HOT CITIES : Bangalore

Don’t look in Bangalore for boarded-up offices and laid-off chief executive officers of technology companies working as gas station attendants. The city has done relatively well for itself during the downturn, as multinational companies looking for low-cost, skilled manpower increased their outsourcing to Bangalore or expanded their own research and development facilities in the city.

Even as they reduced staff worldwide, a large number of multinational technology companies like Intel Corp. and Oracle Corp. announced plans last year to increase staff at their existing development centres in the city.

“We have added over 500 people in Texas Instruments India over the last three to four years, many of it during the best days of the economy, and many during the slowdown phase of the economy,” said Biswadip Mitra, managing director of Texas Instruments India Pvt Ltd., the Bangalore integrated circuit (IC) design and software development subsidiary of Dallas-based semiconductor maker, Texas Instruments Inc.

Some of the local software services companies saw annual revenue growth tapering to about 10 per cent to 30 per cent from over 80 per cent before the slowdown, as customers in key markets in the U.S. and Europe slashed IT budgets, but it was still growth even as some of their counterparts in the U.S. were filing for bankruptcy.

“My estimate is that less than 5 per cent of the total software developers employed in the city were laid off, and most of the layoffs came from the big companies,” said Poornima Shenoy, regional director for Bangalore of the National Association of Software and Service Companies (NASSCOM) in Delhi. “Many companies have started hiring again.”

Revenue growth at Infosys Technologies Ltd. in Bangalore, one of the country’s larger software services companies, dipped to 32 per cent in the fiscal year to March 31, 2002, compared to 100 per cent growth in the previous year. The company has forecast that revenue will grow by about 36 per cent in the year to March 31, 2003.

The annual doubling of revenue enjoyed by some software services companies may be a thing of the past, with steadier business models taking over, according to Shenoy.

To boost revenues, software services companies last year got into offering new services such as business consulting and business process outsourcing (BPO) services to their multinational clients.

“Companies worldwide are going through a slowdown, and looking for ways to get more efficient and reduce the cost of doing business, and this is definitely helping the Indian BPO and call centre industry,” said Prakash Gurbaxani, chief executive officer (CEO) of Mumbai-based BPO company TransWorks Information Services Pvt Ltd.

“The BPO and call centre business in India is still for the most part confined to metropolitan cities, and Bangalore is clearly a very attractive destination for several reasons.” TransWorks’ second BPO centre came up in Bangalore late last year.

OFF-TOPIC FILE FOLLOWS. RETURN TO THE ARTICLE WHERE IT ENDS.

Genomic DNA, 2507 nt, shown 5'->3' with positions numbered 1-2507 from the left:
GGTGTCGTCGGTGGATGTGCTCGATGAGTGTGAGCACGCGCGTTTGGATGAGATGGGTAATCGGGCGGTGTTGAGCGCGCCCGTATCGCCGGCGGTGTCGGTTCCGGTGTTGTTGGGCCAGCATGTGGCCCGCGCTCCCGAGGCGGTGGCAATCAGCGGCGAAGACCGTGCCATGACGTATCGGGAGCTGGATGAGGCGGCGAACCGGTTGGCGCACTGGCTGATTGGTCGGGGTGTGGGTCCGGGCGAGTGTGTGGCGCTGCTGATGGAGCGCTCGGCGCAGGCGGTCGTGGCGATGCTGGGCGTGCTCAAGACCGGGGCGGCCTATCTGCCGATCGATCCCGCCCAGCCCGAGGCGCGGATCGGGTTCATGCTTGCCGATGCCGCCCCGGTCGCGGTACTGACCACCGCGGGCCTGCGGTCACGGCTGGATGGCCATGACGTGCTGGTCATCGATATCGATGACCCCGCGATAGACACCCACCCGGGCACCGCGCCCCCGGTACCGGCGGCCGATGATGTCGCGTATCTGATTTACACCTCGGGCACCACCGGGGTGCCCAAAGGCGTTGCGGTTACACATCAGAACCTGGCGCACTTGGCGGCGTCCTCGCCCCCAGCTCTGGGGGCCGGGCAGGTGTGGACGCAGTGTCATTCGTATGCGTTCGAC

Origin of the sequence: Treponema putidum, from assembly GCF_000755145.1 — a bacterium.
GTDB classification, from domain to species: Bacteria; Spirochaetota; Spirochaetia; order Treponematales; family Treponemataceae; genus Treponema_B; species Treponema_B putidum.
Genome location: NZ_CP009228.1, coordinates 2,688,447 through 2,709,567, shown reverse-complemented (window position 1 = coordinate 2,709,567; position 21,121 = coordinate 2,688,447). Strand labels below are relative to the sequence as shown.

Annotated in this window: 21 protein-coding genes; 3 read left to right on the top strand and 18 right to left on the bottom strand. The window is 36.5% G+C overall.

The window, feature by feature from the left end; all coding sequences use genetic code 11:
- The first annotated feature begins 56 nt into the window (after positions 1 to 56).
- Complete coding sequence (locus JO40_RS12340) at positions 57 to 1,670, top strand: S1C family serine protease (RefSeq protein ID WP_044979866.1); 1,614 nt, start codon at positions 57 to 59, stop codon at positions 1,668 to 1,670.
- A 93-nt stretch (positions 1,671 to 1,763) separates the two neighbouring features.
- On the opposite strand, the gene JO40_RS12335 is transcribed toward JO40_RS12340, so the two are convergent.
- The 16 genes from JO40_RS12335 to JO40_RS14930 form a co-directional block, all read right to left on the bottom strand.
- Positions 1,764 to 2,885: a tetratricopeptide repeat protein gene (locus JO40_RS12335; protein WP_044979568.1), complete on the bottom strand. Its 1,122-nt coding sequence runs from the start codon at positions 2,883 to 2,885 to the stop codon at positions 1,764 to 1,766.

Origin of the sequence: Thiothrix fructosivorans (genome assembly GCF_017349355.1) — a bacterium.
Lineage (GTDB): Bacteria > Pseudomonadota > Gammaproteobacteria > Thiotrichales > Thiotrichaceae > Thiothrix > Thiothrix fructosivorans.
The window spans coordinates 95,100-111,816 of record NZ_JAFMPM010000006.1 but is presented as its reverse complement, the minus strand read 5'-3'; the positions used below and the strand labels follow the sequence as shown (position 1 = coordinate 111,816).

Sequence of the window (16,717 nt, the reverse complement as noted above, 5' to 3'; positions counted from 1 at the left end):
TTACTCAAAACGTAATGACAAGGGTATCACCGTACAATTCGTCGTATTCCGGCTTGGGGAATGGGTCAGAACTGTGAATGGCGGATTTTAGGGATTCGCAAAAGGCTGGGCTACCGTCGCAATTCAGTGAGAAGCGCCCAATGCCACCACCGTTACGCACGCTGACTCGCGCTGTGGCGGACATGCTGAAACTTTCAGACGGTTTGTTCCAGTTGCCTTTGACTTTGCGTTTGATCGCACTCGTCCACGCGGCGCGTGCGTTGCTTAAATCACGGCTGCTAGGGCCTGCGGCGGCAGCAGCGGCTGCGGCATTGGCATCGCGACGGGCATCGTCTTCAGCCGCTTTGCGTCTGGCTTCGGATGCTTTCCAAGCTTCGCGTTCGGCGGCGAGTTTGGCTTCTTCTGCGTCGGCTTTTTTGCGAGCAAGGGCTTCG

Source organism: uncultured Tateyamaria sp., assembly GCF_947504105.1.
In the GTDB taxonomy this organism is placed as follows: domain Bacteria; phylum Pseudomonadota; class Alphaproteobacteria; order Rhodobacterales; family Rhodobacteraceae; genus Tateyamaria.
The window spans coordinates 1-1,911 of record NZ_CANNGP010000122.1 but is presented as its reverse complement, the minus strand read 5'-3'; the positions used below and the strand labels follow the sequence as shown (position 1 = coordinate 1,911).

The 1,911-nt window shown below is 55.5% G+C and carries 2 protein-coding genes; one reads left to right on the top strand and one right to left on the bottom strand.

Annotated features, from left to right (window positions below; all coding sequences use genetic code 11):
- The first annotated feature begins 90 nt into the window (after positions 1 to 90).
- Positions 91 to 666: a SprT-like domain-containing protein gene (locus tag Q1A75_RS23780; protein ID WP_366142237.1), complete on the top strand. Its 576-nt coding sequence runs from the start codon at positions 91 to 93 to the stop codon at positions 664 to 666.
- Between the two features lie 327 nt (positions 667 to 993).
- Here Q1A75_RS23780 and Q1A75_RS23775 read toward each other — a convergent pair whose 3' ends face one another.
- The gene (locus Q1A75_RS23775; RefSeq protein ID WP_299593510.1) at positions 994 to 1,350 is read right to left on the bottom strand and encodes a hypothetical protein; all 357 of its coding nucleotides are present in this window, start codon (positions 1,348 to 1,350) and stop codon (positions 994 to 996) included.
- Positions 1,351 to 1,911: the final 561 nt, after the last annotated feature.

On the downside, the softness in the global technology markets meant that a number of smaller Bangalore technology companies, some of them focused on niche areas, saw reduced revenue growth rates, and in some cases, their revenues and profits dipped. Many of them are now beginning to see the light at the end of the tunnel.

Bangalore-based Sasken Communication Technologies Ltd., which focuses on licensing embedded telecom software, saw revenue drop by around a quarter last year, and had to focus its resources on a few projects which would offer a quick return, according to Rajiv Mody, the company’s chairman and managing director.

Mody expects a return to revenue growth and profits in the year to March 31, 2003, based on growth in wireless communication.

“You could say that the recession has helped us, as we were able to trim the fat that we had accumulated,” said Mody.

Although Bangalore has weathered the recession with very few technology companies closing shop, this was often achieved by companies quickly restructuring their business strategies. Tejas Networks India Ltd. was set up in Bangalore in 2000 with Chelmsford, Massachusetts-based Sycamore Networks Inc. as a key investor. Tejas initially focused on developing optical networking products to fit into Sycamore’s optical networking product line, but when Sycamore ran into problems, Tejas switched to making products for SDH (Synchronous Digital Hierarchy) networks.

Other product companies had to scale down their expansion plans. Vismaya Technologies Pvt Ltd., a Bangalore-based start-up vendor of CRM (customer relationship management) products, postponed plans to set up service offices in South East Asia and the Middle East, as the company’s revenues fell short of expectations because of longer selling cycles.

Although other Indian cities like Hyderabad and Noida near Delhi have significant pools of low cost, skilled engineering manpower, Bangalore is still the favourite with most multinationals. “At this stage we have built enough infrastructure in Bangalore to take care of our near term business plan,” said Mitra. “We do not have plans of opening centres in other cities in India.”

The city’s manpower has also become cheaper, and easier to retain. “Even in 2001, the average salary bill was growing at a whopping 28 per cent per year, and you were still not sure the people would stay with you,” Mody said. “Companies are now attaching a premium to employees who have stuck on to their companies, and are not keen on hiring job-hoppers.”

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Jim Love, Chief Content Officer, IT World Canada

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